EU doctors back elderly vitamin D fortification

By Shane Starling

- Last updated on GMT

Related tags: Vitamin d

A coalition of European doctors has recommended vitamin D be given to over-75s at 600-800IU per day, after meeting in England over the weekend.

The Standing Committee of European Doctors (CPME) said vitamin D deficiency was a “huge problem”​ that affected 50 per cent of Europeans, and so fortification measures were necessary.

“CPME calls on the EU Institutions to include vitamin D deficiency in the health agenda,”​ it said.

Several possible strategies exist to improve the vitamin D status in the major target groups but in some cases, vitamin D supplements or enriched food products are the only viable option. There is evidence that Vitamin D supplementation (600-800 IU D3) and a good calcium intake (about or above 1 g/d) would significantly reduce the risk of fractures and falls.”

They agreed a statement that read: "Vitamin D supplementation (600-800 IU D3) plus calcium should be considered for elderly people (older than 75 years) with an increased fracture and/or fall risk, in particular people living in nursing homes."

Vitamin D recommendations vary widely around the world, but 400IU per day is the most common recommended level for normal adults and is utilised in places like Canada, the US and some European countries. Lower RDA’s of 200IU are also common and different levels are common for particular sub-population groups such as women and children.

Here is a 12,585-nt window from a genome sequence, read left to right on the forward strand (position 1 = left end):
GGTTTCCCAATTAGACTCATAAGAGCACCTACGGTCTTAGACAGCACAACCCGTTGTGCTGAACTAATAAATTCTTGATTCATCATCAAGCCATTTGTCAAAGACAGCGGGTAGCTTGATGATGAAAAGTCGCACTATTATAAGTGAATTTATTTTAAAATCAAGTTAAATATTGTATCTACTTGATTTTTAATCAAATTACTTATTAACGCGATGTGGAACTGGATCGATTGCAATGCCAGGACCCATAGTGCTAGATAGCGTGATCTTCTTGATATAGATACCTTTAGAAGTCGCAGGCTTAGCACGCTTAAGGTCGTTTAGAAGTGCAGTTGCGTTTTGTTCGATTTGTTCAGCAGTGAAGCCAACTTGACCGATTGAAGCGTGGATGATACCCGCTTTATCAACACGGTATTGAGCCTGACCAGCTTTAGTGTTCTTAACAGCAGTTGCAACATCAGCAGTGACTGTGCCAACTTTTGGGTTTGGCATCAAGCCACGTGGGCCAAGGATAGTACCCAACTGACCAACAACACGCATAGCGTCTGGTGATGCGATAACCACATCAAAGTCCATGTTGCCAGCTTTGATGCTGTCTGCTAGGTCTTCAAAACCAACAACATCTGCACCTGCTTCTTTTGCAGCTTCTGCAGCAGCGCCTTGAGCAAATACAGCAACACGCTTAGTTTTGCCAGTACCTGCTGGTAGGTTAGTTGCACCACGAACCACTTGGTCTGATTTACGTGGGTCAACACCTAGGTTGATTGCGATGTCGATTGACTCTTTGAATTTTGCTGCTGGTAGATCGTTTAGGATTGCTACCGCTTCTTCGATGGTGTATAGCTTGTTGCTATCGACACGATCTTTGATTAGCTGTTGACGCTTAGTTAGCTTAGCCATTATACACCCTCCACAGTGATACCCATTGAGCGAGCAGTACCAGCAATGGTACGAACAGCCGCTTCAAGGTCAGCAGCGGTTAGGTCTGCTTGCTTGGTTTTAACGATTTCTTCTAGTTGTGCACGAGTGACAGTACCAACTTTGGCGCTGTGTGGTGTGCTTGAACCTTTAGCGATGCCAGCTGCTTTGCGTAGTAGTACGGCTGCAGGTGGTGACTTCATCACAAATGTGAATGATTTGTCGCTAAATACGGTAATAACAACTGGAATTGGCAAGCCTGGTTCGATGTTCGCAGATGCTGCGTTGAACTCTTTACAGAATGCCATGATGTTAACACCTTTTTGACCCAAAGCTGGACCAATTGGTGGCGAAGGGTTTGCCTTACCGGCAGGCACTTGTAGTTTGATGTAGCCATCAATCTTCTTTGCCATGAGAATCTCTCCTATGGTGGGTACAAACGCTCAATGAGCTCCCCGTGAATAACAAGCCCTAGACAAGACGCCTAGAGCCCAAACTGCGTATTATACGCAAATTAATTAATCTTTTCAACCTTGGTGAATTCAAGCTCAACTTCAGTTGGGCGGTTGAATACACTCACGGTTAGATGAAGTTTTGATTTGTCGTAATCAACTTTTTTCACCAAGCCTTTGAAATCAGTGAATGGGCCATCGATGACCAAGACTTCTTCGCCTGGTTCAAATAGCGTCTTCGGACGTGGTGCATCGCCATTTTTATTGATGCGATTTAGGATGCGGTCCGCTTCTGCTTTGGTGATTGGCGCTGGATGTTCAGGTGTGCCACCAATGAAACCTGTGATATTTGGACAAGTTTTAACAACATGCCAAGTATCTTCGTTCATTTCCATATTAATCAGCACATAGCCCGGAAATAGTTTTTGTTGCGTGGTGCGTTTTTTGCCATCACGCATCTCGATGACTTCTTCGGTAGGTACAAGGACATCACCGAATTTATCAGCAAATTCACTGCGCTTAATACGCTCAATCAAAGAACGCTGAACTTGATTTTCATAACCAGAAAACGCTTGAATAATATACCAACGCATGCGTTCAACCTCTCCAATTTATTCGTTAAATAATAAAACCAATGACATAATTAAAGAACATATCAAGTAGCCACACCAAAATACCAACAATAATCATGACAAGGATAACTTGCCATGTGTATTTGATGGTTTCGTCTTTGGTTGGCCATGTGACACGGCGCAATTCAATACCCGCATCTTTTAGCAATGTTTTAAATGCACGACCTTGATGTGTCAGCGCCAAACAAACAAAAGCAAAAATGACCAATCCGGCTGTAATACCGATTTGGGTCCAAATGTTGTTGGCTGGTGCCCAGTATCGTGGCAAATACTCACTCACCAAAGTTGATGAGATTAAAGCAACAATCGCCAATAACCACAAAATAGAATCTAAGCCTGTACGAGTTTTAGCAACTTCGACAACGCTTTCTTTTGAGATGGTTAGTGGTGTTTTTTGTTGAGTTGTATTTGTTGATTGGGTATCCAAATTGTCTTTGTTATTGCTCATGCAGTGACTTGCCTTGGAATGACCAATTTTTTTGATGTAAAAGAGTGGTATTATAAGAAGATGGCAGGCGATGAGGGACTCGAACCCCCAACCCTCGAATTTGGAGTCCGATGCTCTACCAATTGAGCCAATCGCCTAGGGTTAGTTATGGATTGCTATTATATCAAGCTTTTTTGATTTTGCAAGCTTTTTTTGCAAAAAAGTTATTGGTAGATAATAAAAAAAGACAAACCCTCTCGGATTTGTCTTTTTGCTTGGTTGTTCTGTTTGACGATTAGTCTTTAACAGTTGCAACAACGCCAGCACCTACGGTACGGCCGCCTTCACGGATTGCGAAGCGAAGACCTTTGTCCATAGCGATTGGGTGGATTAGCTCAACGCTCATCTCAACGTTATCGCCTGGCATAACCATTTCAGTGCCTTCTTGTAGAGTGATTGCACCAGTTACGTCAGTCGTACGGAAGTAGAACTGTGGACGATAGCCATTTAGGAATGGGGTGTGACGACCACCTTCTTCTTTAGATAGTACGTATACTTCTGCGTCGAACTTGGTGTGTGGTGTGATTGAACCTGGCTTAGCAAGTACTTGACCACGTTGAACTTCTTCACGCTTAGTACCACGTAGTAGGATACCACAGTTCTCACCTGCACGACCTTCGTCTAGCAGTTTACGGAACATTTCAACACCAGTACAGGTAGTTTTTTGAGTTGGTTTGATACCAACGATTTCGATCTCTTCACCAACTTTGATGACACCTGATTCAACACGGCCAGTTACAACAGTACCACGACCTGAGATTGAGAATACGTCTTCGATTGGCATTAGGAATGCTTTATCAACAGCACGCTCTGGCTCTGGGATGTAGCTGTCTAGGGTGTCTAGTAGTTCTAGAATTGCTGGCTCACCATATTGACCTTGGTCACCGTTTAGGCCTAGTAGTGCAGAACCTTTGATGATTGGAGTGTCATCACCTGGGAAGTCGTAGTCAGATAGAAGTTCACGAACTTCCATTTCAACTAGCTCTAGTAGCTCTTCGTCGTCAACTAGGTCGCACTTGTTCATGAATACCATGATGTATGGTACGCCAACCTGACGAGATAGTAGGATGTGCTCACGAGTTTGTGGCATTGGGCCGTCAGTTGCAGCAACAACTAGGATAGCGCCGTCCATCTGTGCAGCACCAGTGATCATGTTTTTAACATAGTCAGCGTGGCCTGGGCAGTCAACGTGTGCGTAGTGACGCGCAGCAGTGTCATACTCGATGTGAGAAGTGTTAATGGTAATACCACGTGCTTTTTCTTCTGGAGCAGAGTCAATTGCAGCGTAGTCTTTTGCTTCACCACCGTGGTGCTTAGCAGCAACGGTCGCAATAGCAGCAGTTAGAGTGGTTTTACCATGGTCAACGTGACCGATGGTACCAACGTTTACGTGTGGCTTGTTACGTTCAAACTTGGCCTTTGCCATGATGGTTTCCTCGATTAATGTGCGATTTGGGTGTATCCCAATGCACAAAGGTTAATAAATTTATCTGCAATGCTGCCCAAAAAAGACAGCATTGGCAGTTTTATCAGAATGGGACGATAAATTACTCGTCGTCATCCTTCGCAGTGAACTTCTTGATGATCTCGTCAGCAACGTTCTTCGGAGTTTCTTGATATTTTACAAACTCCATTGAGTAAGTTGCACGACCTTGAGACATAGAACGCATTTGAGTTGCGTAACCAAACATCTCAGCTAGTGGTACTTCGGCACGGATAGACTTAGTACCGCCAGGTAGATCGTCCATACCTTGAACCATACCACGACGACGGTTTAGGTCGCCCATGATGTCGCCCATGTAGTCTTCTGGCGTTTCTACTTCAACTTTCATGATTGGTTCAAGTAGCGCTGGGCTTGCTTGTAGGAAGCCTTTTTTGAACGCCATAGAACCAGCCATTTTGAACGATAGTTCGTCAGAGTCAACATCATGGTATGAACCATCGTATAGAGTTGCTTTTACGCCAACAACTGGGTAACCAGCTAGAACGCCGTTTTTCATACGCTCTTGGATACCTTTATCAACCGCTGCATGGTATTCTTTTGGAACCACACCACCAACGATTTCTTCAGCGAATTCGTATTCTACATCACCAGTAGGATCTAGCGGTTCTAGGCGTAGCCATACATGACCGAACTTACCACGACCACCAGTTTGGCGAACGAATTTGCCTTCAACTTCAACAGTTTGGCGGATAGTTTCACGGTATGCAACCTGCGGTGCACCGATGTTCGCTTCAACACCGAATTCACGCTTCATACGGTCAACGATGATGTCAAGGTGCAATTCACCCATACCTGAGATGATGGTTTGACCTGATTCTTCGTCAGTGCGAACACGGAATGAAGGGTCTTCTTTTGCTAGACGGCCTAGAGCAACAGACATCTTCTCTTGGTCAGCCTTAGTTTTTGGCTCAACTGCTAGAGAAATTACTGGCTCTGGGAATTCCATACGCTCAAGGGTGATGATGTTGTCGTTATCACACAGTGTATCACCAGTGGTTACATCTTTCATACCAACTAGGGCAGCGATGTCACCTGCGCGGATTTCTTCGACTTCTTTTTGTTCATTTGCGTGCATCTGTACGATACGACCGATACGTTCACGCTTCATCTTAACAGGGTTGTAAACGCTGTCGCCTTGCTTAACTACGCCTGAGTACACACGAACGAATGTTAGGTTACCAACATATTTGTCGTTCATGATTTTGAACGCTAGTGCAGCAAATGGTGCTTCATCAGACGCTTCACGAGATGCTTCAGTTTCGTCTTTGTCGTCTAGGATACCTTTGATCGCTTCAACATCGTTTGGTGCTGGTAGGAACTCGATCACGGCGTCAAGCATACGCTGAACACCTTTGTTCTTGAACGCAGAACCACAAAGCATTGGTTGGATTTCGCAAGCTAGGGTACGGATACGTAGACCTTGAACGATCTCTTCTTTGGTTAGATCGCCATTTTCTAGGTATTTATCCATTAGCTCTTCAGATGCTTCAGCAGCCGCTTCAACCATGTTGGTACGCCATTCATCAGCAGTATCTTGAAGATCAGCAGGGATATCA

Much science backs levels as high as 2000IU per day or more.

At a recent conference that drew several hundred scientists in Bruges in Belgium, it was noted that there have been about 2000 vitamin D papers published on PubMed so far this year.

It was also revealed that some southern European countries have greater population-wide vitamin D deficiencies than their sun-deprived northern cousins.

Patrice McKenney, the chief executive officer of the International Osteoporosis Foundation, noted there remained skepticism among some sections of the population about the quality of food supplements, including vitamin D.

Vitamin D deficiency may precipitate or exacerbate osteopenia, osteoporosis, muscle weakness, fractures, common cancers, autoimmune diseases, infectious diseases and cardiovascular​ diseases. There is also some evidence that the vitamin may reduce the incidence of several types of cancer and type 1 diabetes.

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